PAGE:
Federal preemption is perhaps the most important public law issue of the day. The stakes in preemption cases are enormous, as preemption determines whether the federal government or the states control regulatory policy in a host of politically controversial contexts. Congress clearly has primary constitutional authority in setting federal preemption policy, but, for numerous political and practical reasons, cannot be solely responsible for its implementation. Determining which organ of the federal government is best at implementing preemption policy has therefore become the central preoccupation of the academic literature. While this comparative institutional analysis is certainly important in allocating preemption policy-making business, it has elided a very important issue: Congress has an interest not only in what substantive preemption policy should be, but also in who should be primarily responsible for implementing it. In other words, there is a strategic delegation choice to be made by Congress for which current institutional choice approaches to preemption do not fully account.
This Article addresses the delegation issue by providing a framework for how Congress should be "legislating preemption." It identifies two previously overlooked challenges posed by delegating preemption implementation responsibility to the federal courts instead of to federal agencies. First, Congress has only weak policing tools when it delegates to federal courts, and therefore has little opportunity to correct the judiciary when it strays from Congress's preemption policy preferences. Second, in its preemption jurisprudence, the Supreme Court has adopted what this Article terms a Centralization Default, which leads it to generally disfavor anti-preemption arguments when Congress does not provide clear instructions to the contrary. The Article then proposes that Congress respond to these challenges by drafting broad standards and creating favorable legislative history when preemption policy coincides with the Centralization Default. By contrast, Congress should draft clear rules when it wants to overcome the Centralization Default. After developing the "legislating preemption" framework, the Article uses the Dodd-Frank Act's national bank preemption provisions to illustrate what happens when Congress does not apply the framework. As the Article shows, Congress 's failure to account for its weak post-delegation policing tools or the Centralization Default will likely lead to more federal preemption than Congress intended.
TABLE OF CONTENTS INTRODUCTION I. CONGRESSIONAL MANAGEMENT OF PREEMPTION A. Doctrinal Considerations B. Practical and Political Considerations C. Delegation and Monitoring Considerations 1. Limitations on Congress's Choice of Delegate 2. The Importance of Congressional Monitoring II. PREEMPTION AND LEGISLATIVE CONTROL OVER JUDICIAL INTERPRETATION A. Influence over Judicial Interpretation B. Implied Remedies and Clear Statement Default Rules 1. Implied Statutory Remedies 2. The Clear Statement Rule C. The Centralization Default III. LEGISLATING PREEMPTION IN CONTEXT: THE DODD-FRANK ACT A. Congressional Responses to Expanded National Bank Preemption B. The Dodd-Frank Act's Institutional Choices C. Monitoring and the Centralization Default CONCLUSION INTRODUCTION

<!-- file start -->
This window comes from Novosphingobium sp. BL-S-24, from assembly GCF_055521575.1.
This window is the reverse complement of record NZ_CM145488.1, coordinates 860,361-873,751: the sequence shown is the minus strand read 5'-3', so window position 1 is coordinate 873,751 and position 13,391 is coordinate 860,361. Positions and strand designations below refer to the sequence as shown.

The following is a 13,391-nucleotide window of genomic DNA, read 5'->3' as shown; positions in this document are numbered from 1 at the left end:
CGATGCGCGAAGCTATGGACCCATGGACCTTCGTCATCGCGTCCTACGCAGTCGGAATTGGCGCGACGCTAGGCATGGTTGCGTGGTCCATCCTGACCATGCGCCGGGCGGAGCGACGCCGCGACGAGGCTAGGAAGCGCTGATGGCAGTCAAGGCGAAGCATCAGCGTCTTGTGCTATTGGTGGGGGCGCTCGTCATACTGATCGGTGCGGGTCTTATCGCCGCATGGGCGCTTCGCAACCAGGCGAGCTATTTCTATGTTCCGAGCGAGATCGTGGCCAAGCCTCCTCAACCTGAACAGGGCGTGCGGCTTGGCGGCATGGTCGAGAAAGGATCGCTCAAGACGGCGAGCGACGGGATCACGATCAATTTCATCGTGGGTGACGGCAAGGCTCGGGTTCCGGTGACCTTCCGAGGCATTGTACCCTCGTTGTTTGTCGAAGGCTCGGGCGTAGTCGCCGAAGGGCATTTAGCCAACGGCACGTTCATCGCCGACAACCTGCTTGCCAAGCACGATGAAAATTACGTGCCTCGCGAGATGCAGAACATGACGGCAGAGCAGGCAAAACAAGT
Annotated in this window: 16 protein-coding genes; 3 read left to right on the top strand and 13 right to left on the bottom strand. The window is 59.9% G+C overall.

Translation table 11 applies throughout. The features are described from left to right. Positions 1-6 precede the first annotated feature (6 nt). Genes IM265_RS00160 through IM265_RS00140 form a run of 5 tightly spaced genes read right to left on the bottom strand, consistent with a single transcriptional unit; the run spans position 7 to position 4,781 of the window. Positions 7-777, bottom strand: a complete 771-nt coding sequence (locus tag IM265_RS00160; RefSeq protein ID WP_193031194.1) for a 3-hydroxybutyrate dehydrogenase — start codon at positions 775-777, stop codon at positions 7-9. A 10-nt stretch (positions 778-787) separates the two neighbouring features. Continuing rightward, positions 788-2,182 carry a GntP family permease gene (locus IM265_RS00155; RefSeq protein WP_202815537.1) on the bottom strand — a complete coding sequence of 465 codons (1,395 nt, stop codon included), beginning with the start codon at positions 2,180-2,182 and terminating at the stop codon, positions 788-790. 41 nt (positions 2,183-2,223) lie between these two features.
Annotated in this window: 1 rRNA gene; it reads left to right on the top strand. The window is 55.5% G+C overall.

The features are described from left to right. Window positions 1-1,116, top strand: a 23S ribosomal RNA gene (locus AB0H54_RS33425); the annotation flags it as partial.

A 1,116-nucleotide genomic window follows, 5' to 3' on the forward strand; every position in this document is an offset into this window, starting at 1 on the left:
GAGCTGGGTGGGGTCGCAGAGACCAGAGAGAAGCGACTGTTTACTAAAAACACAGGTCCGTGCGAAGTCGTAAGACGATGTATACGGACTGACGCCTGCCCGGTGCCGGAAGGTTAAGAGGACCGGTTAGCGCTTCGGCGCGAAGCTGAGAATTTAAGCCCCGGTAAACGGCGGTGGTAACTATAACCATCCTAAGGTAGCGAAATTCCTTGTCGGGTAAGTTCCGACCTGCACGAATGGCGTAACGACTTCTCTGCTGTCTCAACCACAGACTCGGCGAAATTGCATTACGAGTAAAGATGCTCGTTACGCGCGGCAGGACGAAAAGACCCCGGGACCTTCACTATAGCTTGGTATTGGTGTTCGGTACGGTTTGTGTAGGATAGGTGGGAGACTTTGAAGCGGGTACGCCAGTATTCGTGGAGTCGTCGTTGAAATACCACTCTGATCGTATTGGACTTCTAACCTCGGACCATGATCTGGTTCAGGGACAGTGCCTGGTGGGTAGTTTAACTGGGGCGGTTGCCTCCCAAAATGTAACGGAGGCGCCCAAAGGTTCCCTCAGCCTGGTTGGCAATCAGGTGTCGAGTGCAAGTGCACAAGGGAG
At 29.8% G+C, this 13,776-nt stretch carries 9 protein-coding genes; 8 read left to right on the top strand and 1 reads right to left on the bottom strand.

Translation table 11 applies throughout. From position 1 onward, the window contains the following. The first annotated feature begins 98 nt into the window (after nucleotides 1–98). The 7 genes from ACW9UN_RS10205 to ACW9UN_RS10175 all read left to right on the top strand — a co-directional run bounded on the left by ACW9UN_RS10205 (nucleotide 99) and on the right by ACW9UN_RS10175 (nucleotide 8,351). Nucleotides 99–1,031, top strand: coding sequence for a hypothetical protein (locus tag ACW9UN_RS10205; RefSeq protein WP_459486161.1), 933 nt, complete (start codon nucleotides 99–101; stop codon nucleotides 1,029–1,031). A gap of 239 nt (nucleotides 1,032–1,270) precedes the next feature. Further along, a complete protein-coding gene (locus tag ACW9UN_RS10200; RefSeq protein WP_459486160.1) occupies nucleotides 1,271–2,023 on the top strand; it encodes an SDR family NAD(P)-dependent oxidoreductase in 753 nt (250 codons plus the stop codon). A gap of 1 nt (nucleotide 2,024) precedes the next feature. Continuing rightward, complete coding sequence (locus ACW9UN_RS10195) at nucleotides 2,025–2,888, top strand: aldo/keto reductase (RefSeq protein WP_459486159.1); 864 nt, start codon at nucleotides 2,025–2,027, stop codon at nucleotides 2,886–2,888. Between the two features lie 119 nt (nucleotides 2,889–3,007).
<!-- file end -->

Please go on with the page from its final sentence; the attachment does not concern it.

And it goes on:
Once an arcane backwater of constitutional jurisprudence loved almost exclusively by law professors, preemption has become the focus of the country's most contentious political issues. From immigration to gay marriage, from tort reform to financial reform, the propriety of displacing state law with federal law is quite possibly the most important public law question of the day. When framed in more practical terms, the enormity of the stakes in preemption cases becomes unmistakably clear: preemption determines which level of government--federal or state--gets to control regulatory policy in a complex federal system. (1) It should therefore come as no surprise that the Supreme Court has significantly increased its involvement in preemption issues over the past twenty years. Indeed, the Court docketed five preemption cases for the 2010-2011 Term alone. (2)
Despite this new interest in preemption, little attention has been given to a persistent and fundamental puzzle that it presents: how horizontal allocations of governmental power--as between Congress, the Supreme Court, and the administrative state--affect vertical distributions of governmental power--as between the federal government and the governments of the several states. In other words, how does assigning preemption decision making to one federal body or another make it more or less likely that federal law will trump state law? In other areas dealing with allocations of federal and state power, such as those implicating the dormant Commerce Clause and abstention, courts and commentators assume with little discussion that the federal judiciary is ultimately responsible for making difficult federalism choices. As this Article demonstrates, however, preemption is different. While it is routinely acknowledged that the Constitution invests Congress with the authority to set preemption policy, the oddity and implications of Congress's power over such an important aspect of "Our Federalism" (3) is routinely overlooked.